All You Need to Know About Invitation for U.S Visa
The letter of invitation plays an important role in the U.S visa application process, as it shows that you have support from an individual or organization while you’re in the United States as a visitor, student, or another nonimmigrant status holder. Here are some dos and don’ts on how to write a good letter of invitation so that your visa application goes smoothly and your trip to the U.S. is successful.
What Is A Letter Of Invitation (LOI)
In most cases, you’ll be required to provide an invitation letter from your host or sponsor in order to apply for a visa at your nearest U.S embassy or consulate. An LOI is not like an employment letter or work contract; rather, it’s more like an official offer letter—complete with contact information, dates, accommodations, and additional documentation such as proof of financial support that may be required by your host organization.
Why Do I Need A LOI
A letter of invitation (LOI) is required when applying for a B-1/B-2 visitor visa at any US embassy or consulate abroad. It’s essentially proof that you have been invited to visit someone in America, ideally by an American citizen, who will take responsibility for you while you’re there (for example: offering you accommodation, food, transport). When applying at US Embassy or Consulate abroad, LOI is mandatory.
The letter should be formatted in business letter format; that is, with block style, margins, indentations, and so on. The first line is left-justified and blank; all lines after that are ragged-right (the same as body text). Use either Times New Roman or Calibri as your font; no fancy fonts are needed here. Font size is 12 points. The LOI should be typed on one side of 8 1/2 x 11-inch white paper, single-spaced. It should begin with Dear Mr./Ms., followed by a colon, and then your name (for example Dear Mr./Ms.: John Smith). It should end with Sincerely yours (for example: Sincerely yours, John Smith), followed by two spaces and then typed name again.
My Family And Relationships
One of the most important factors in being invited to live in America is having family, friends, or some kind of relationship with an American citizen or resident. This means you’re less likely to be denied a visa because you have someone who can support you financially (i.e., an income) while you’re living in America, which gives you some ‘insurance’ against becoming homeless or jobless once you get there — which could make all your other efforts to prove that you’ll be a productive member of society moot. It is important to highlight how close you are to the invitee. Talk about the memory you have both shared in the past.
Accommodation And Transportation Details
Include details on where your invitee will be staying while in the United States, including address and contact information, as well as who will be paying your travel expenses. Indicate if you plan to drive to the person to the destination or if you are using another form of transportation, such as airfare or train fare.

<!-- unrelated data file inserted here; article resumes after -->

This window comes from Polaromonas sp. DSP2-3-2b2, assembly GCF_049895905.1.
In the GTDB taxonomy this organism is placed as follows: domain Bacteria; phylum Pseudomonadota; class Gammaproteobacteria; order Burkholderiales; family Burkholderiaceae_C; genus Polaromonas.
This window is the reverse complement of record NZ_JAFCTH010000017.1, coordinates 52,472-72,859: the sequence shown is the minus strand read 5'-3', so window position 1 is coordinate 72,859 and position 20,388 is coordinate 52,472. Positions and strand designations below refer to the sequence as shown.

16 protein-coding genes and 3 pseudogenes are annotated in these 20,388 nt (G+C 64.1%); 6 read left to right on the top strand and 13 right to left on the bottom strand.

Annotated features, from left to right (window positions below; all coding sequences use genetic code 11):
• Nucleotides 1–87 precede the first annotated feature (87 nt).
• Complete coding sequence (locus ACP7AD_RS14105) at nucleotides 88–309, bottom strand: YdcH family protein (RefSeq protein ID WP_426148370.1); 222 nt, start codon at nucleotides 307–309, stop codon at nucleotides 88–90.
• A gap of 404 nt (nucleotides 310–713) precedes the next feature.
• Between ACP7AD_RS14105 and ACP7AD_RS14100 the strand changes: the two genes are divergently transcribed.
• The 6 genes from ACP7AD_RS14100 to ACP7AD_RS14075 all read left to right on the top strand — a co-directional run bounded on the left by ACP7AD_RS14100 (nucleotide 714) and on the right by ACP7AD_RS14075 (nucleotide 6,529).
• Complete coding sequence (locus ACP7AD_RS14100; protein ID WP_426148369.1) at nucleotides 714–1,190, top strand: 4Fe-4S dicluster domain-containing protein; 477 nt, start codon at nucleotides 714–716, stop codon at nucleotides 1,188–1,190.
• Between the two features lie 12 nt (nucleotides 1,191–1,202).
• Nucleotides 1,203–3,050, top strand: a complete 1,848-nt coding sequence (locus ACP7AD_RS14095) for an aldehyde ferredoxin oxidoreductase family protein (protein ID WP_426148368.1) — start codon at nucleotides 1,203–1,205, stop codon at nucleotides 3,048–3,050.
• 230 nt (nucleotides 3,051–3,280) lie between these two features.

Financial Support Details for US Invitee
The letter should indicate that financial support is provided to your invitee during his/her trip. The letter must detail what form(s) of financial support is being provided by you and who will provide it (e.g., yourself, your organization, etc.). If funds are contributed to another party, please confirm if those funds are used to pay directly for your invitee’s airfare, lodging expenses, or other costs associated with their trip. Also, attach proof of your financial capability to take care of the invitee.
How Long Will The Invitee Stay?
It depends on where he or she is coming from, where you’re hosting him or her, and other considerations—but in general, if you’re hosting an invitee from another country who will be staying less than 90 days, it’s best to mention your visit details in your invitation letter. You can discuss them in more detail during his or her stay if necessary. If your guest is planning to stay longer than 90 days, however, you’ll need to submit a formal request (Form I-539) to extend his or her visa before that time period expires. The USCIS website has detailed information about extending visas and how long visitors are allowed to remain in the United States without extensions.
Other General Things About LOI
It’s important to be as specific as possible when addressing your letter of invitation to American immigration officials. You want to make sure that you include information on who will be paying for everything (airfare, food, lodging, etc.), where you plan on staying during your trip (including address), what your reasons are for visiting (family visit, tourism) along with information on any plans you may have once in America—do you intend to attend an event? see relatives? Business meetings? If so, why? If not, why not? Do you plan on returning home after your visit or moving permanently to America? If so, how do you intend to support yourself financially while there (i.e., do you have a job lined up?) What is your estimated length of stay in America? Are there any other individuals traveling with you (spouse/children)? Are they listed separately or under your name only? Do they need their own letters of invitation? Be as detailed as possible. To see a good sample of Invitation for U.S Visa and template of writing a good letter, visit https://www.immi-usa.com/invitation-letter-visa/